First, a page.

Last week, China Media Project wrote about a recent series of articles in the Beijing Daily, a newspaper controlled by the Party leadership, that blasted the West, including an editorial that condemns Western-style media freedoms. From CMP:
An editorial in the the paper today criticizes “commercial newspapers and magazines” in China — that would be the likes of Southern Metropolis Daily, Caixin Media, Shanghai’s Oriental Morning Post, etcetera — of being infected with a Western notions of journalism that they do not sufficiently understand.
The editorial argues further that the Western concepts of the media’s role do not suit China’s unique “circumstances”.
“Chinese media must sing the main theme,” the editorial said, a reference to the media’s role as propaganda vehicles for the CCP. “This is determined by China’s political system, and accords with the realities of China as a nation of 1.3 billion people. The fact is that for China to develop it must maintain social stability, and it must create a public opinion environment conducive to stability.”
CMP also pointed out that after the editorial was published, ironically, searches for “Beijing Daily” were blocked from Sina Weibo.
CMP now reports that the above editorial has inspired a lively debate in China about the purpose of the media. They translate a letter to Southern Metropolis Daily in which the author disagrees with the concept of media put forward by the Beijing Daily:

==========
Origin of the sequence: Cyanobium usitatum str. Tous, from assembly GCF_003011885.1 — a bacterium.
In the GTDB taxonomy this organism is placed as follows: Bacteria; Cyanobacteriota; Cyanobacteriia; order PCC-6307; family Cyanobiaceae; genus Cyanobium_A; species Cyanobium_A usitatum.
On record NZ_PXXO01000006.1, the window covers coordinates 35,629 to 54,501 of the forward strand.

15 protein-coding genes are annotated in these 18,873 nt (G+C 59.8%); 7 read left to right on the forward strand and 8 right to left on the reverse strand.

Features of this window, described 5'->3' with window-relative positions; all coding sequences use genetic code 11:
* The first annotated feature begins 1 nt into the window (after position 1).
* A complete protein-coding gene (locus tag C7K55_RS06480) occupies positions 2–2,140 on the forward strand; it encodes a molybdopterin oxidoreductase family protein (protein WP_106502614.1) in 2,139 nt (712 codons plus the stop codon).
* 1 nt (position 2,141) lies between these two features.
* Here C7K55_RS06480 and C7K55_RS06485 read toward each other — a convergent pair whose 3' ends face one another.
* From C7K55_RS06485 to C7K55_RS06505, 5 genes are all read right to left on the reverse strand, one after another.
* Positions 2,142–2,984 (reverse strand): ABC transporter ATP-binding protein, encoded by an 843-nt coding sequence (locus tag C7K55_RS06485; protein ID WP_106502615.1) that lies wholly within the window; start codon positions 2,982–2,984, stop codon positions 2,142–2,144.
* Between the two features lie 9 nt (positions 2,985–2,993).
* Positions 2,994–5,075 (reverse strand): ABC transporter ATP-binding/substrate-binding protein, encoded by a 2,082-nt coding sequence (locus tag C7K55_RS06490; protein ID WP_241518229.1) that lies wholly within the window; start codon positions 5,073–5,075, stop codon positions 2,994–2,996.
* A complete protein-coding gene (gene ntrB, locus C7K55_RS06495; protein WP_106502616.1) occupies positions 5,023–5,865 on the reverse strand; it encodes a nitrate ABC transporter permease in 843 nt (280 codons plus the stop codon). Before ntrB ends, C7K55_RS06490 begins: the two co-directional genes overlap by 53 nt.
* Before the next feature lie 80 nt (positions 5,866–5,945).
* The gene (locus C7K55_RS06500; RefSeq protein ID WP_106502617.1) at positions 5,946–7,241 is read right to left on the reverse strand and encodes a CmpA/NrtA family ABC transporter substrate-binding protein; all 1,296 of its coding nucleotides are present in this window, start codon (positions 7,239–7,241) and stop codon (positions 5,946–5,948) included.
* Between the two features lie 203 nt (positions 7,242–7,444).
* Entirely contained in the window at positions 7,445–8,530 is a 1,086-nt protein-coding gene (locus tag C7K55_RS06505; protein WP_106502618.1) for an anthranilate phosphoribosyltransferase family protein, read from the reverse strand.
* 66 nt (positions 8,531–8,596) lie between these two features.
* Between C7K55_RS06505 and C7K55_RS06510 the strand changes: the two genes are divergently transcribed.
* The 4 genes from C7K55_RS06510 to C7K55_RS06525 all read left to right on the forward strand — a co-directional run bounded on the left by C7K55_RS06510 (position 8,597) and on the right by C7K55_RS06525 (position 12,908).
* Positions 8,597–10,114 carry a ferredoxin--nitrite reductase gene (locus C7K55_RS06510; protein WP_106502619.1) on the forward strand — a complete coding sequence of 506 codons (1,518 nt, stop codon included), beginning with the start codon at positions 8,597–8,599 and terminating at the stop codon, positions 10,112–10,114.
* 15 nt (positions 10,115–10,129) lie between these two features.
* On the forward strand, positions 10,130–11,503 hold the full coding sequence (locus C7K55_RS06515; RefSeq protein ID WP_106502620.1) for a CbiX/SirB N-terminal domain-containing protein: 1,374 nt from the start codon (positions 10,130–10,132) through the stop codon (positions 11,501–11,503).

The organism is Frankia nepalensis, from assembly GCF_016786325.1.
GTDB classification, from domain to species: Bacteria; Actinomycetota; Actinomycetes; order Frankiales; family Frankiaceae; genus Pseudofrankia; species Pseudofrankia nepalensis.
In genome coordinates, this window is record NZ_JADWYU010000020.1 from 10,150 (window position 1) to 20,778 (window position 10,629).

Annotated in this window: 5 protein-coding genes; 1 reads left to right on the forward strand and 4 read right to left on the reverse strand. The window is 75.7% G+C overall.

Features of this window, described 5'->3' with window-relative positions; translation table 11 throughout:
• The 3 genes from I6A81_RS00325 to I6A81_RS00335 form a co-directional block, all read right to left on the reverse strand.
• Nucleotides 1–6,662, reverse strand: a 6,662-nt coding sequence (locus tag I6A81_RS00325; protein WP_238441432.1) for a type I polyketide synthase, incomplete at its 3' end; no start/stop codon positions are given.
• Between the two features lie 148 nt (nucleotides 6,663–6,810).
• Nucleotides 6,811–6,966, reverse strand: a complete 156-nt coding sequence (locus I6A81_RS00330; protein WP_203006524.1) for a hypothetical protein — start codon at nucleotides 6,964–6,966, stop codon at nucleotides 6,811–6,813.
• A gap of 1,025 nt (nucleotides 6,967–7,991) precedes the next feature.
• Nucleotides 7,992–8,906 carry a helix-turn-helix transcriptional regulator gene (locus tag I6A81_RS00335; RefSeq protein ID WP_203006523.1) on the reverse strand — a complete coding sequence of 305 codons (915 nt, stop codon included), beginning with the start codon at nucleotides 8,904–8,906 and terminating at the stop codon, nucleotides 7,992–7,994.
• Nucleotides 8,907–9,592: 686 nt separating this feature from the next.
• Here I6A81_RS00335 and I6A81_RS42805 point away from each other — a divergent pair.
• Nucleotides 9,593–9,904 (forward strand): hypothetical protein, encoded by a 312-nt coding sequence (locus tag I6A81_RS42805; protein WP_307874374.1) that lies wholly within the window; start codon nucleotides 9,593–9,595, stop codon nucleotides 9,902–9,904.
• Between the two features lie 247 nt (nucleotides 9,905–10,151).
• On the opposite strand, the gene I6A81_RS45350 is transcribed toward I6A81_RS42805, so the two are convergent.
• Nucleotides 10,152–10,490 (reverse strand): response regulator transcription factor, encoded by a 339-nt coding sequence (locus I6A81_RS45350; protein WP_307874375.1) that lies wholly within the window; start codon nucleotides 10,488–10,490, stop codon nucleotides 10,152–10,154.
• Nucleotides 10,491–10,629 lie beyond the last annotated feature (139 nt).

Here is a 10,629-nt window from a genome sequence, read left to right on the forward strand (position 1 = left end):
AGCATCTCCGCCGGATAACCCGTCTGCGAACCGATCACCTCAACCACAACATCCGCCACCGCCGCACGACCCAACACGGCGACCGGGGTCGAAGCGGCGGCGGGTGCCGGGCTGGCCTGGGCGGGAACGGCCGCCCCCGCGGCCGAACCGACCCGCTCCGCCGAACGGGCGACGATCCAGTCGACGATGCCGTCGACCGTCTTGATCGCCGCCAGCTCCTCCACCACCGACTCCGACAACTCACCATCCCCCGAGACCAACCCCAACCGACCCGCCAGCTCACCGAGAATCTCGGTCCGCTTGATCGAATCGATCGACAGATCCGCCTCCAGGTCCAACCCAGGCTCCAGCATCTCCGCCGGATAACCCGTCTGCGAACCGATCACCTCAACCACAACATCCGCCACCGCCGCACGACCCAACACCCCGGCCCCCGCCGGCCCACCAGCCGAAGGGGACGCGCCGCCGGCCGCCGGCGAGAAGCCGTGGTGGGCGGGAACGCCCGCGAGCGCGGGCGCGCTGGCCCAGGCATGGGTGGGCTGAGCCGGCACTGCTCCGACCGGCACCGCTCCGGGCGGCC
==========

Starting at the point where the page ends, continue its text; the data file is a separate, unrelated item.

On the question of whether or not media reports on food safety have created a sense of fear and anxiety, we have recently had two media expressing different views on this issue. Beijing Daily says that quite a few report lately — on food safety, doctor-patient conflicts, construction quality, official corruption and other issues — have been built up by the media, giving the impression that all food in China is “poisonous”, the all buildings are “tofu architecture,” that all public officials are corrupt, and suggesting that social tensions are growing ever more severe and prospects for development are grim. “In fact,” the newspaper said, “this is just a mistaken impression created by various media.”
The Xinhua Daily Telegraph responded with an editorial called, “Expert Opinion Helps Calm ‘Food Panic’” (专业舆论有助于消除“吃的恐慌”). The editorial argued that “facing problems head on is the basis of resolving problems, and media reporting on food safety issues is a form of monitoring by public opinion and monitoring by society that should be encouraged” (New Express, May 19).
Naturally, the fact that such issues as food safety, doctor-patient conflict, construction quality and official corruption have become public opinion hotspots has to do with media reports. But if there were no media reports, would these problems be any less obvious or serious? No one lives in a vacuum, and the various problems we come upon were not created because of media reports. Sometimes, naively, I’m even of a mind to feed information to the media! Which is to say, I think there are far too few media reports on negative issues.